- Performance by the party who is to make the will may be incomplete. If Testator in Example #1 were to write a will with the provisions for Friend which were promised, but Testator then revoked the will, the court of equity might be called upon to enforce an “implied covenant of good faith and fair dealing” to enforce the contract by constructive trust upon the heirs of Testator. Note that the heirs are not being punished for any wrongdoing. The court is instead preventing their unjust enrichment. Similarly, in Example #2, if Husband died having left all his property to Wife, Wife might be prevented by the court from giving away the property, although she might be entitled to use it for her necessary living expenses. Wife would therefore be like the owner of a legal life estate (who is not permitted to use principal), but Wife might have some of the rights of a beneficiary of a “discretionary trust” (in which so much of the principal as is necessary to maintain her standard of living...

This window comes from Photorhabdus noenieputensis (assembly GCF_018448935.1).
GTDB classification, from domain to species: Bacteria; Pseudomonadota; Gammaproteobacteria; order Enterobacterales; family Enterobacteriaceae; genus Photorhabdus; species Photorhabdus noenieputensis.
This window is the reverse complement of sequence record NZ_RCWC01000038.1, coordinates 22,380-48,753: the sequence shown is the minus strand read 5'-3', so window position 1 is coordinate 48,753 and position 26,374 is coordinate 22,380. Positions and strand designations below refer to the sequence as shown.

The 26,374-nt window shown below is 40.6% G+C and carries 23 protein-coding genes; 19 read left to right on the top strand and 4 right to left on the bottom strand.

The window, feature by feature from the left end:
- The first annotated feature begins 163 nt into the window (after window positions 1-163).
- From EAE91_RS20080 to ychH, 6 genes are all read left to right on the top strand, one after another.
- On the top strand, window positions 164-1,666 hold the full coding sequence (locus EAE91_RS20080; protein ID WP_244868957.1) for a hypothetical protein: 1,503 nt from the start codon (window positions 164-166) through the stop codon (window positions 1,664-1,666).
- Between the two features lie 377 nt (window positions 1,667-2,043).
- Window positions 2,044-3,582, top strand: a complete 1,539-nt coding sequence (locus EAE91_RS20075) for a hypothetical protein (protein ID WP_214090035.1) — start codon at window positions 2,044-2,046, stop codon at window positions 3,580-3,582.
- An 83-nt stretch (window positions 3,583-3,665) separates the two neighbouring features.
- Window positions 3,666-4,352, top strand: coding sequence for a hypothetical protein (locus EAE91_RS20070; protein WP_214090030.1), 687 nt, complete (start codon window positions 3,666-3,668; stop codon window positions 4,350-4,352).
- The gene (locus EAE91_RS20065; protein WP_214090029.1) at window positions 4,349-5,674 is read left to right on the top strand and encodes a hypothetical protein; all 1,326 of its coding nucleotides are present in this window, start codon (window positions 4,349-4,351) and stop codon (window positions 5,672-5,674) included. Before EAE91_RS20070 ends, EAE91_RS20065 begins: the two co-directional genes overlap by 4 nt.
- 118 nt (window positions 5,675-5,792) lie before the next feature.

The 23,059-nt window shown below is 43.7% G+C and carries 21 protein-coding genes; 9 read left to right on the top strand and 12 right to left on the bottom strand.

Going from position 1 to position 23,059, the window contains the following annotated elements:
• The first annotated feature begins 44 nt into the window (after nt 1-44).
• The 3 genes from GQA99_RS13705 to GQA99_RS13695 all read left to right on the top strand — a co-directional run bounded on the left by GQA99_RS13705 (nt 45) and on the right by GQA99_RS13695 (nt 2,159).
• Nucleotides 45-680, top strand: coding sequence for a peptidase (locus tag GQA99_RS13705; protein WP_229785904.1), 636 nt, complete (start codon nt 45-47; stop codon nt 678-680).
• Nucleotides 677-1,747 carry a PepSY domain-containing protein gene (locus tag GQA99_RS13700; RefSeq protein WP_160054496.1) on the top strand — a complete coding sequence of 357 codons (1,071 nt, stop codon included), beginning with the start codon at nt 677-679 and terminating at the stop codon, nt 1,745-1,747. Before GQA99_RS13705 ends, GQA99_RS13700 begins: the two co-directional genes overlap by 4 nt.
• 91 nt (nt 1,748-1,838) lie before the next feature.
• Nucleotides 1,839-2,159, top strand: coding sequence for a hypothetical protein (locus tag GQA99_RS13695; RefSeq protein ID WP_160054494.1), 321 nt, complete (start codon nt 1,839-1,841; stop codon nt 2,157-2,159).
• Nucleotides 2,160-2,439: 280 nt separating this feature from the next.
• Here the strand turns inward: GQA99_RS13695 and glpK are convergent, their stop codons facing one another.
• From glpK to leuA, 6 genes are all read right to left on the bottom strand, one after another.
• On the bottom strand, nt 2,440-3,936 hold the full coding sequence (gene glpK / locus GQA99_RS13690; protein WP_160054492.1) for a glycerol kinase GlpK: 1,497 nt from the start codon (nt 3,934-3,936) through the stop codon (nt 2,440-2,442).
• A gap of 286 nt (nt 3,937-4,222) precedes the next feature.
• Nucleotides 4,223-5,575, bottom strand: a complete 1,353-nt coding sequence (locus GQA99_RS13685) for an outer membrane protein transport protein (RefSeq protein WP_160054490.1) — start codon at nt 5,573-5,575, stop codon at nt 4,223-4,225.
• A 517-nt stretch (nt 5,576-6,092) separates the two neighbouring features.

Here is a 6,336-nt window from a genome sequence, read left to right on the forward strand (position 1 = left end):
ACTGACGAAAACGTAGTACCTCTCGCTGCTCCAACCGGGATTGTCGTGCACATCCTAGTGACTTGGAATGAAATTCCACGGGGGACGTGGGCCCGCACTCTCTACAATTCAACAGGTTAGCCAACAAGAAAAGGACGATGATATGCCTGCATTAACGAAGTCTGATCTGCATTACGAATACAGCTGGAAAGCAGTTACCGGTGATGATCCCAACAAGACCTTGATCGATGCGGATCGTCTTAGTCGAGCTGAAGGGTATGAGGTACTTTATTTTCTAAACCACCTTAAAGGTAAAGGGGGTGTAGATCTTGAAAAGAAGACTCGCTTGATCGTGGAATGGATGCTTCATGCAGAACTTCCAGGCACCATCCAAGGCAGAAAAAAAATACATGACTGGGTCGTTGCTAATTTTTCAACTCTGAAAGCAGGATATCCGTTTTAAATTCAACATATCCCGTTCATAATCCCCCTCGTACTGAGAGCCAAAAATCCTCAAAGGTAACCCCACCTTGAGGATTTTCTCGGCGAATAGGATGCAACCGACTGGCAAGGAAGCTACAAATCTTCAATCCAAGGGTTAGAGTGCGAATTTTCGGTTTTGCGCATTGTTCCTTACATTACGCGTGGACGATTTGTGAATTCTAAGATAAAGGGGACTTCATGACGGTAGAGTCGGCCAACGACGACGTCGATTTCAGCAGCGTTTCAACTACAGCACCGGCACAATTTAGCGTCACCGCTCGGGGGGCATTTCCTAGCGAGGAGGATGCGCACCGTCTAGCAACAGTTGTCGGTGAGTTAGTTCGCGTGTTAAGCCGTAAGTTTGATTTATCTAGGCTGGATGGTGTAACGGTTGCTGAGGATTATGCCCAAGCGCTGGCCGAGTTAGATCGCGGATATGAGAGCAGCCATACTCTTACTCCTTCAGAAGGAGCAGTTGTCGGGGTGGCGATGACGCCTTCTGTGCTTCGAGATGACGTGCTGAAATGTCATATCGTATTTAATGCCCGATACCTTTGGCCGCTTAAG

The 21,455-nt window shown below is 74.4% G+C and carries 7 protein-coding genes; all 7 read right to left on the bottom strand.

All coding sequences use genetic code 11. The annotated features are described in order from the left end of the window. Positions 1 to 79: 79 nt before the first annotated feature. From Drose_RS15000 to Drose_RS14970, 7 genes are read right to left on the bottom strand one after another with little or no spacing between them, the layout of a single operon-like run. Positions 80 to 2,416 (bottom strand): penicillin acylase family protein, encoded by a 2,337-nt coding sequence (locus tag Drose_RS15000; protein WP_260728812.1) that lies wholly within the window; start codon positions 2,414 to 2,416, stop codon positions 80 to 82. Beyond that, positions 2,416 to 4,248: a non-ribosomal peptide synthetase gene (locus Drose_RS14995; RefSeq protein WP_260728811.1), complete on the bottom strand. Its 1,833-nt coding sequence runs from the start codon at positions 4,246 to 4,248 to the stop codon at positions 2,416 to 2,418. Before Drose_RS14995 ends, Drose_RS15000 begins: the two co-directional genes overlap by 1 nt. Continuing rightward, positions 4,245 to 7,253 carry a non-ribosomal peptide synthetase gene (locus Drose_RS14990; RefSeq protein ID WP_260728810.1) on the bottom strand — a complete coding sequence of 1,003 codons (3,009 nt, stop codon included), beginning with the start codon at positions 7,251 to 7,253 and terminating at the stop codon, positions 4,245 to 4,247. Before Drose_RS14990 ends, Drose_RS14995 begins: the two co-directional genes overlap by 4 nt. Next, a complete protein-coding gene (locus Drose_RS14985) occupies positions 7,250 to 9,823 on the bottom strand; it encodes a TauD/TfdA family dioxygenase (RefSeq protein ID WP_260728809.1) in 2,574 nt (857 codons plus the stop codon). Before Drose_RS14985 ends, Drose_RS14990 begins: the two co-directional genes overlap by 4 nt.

- At the beginning of the twentieth century, legal writers and courts were reluctant both to let the slayer receive the property of the victim and to admit that courts made, rather than “found,” the law. Thus, the device of the “constructive trust” was utilized. The courts stated that the slaying heir or will beneficiary was entitled to receive by intestacy or, but then imposed a “constructive” trust upon the slaying heir or will beneficiary for the benefit of the persons who would “otherwise” have received the property. This verbal fiction of a trust imposed by operation of law was used to achieve the same effect as if the inheritance or bequest was denied to the heir or will beneficiary.